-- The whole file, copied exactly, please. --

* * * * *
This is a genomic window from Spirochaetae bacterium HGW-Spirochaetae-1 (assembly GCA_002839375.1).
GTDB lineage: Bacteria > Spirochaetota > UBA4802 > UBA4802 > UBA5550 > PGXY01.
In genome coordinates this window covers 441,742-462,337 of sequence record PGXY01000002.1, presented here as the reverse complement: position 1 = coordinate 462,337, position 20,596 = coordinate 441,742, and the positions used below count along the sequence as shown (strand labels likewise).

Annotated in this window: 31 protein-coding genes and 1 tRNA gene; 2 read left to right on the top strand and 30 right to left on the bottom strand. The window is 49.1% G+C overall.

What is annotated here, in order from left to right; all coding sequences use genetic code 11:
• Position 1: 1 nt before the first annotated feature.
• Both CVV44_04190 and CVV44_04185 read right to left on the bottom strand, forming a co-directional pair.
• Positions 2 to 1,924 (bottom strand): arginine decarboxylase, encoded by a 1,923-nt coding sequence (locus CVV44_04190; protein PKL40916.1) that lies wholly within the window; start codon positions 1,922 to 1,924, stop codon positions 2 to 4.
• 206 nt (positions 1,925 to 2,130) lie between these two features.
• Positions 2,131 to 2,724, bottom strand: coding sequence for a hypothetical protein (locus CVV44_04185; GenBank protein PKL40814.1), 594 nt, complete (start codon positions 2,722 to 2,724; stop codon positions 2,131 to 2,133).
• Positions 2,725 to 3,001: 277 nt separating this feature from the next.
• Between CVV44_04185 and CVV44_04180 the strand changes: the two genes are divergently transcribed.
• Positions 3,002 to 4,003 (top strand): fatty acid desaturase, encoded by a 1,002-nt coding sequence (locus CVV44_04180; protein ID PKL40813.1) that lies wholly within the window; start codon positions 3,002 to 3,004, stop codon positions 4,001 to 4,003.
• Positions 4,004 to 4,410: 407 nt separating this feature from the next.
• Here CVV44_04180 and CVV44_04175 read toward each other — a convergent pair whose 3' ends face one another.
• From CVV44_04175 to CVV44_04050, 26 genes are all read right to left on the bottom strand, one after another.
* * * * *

This is a genomic window from Spirochaetae bacterium HGW-Spirochaetae-1 (assembly GCA_002839375.1).
GTDB lineage: Bacteria > Spirochaetota > UBA4802 > UBA4802 > UBA5550 > PGXY01.
In genome coordinates this window covers 441,742-462,337 of sequence record PGXY01000002.1, presented here as the reverse complement: position 1 = coordinate 462,337, position 20,596 = coordinate 441,742, and the positions used below count along the sequence as shown (strand labels likewise).

Annotated in this window: 31 protein-coding genes and 1 tRNA gene; 2 read left to right on the top strand and 30 right to left on the bottom strand. The window is 49.1% G+C overall.

What is annotated here, in order from left to right; all coding sequences use genetic code 11:
• Position 1: 1 nt before the first annotated feature.
• Both CVV44_04190 and CVV44_04185 read right to left on the bottom strand, forming a co-directional pair.
• Positions 2 to 1,924 (bottom strand): arginine decarboxylase, encoded by a 1,923-nt coding sequence (locus CVV44_04190; protein PKL40916.1) that lies wholly within the window; start codon positions 1,922 to 1,924, stop codon positions 2 to 4.
• 206 nt (positions 1,925 to 2,130) lie between these two features.
• Positions 2,131 to 2,724, bottom strand: coding sequence for a hypothetical protein (locus CVV44_04185; GenBank protein PKL40814.1), 594 nt, complete (start codon positions 2,722 to 2,724; stop codon positions 2,131 to 2,133).
• Positions 2,725 to 3,001: 277 nt separating this feature from the next.
• Between CVV44_04185 and CVV44_04180 the strand changes: the two genes are divergently transcribed.
• Positions 3,002 to 4,003 (top strand): fatty acid desaturase, encoded by a 1,002-nt coding sequence (locus CVV44_04180; protein ID PKL40813.1) that lies wholly within the window; start codon positions 3,002 to 3,004, stop codon positions 4,001 to 4,003.
• Positions 4,004 to 4,410: 407 nt separating this feature from the next.
• Here CVV44_04180 and CVV44_04175 read toward each other — a convergent pair whose 3' ends face one another.
• From CVV44_04175 to CVV44_04050, 26 genes are all read right to left on the bottom strand, one after another.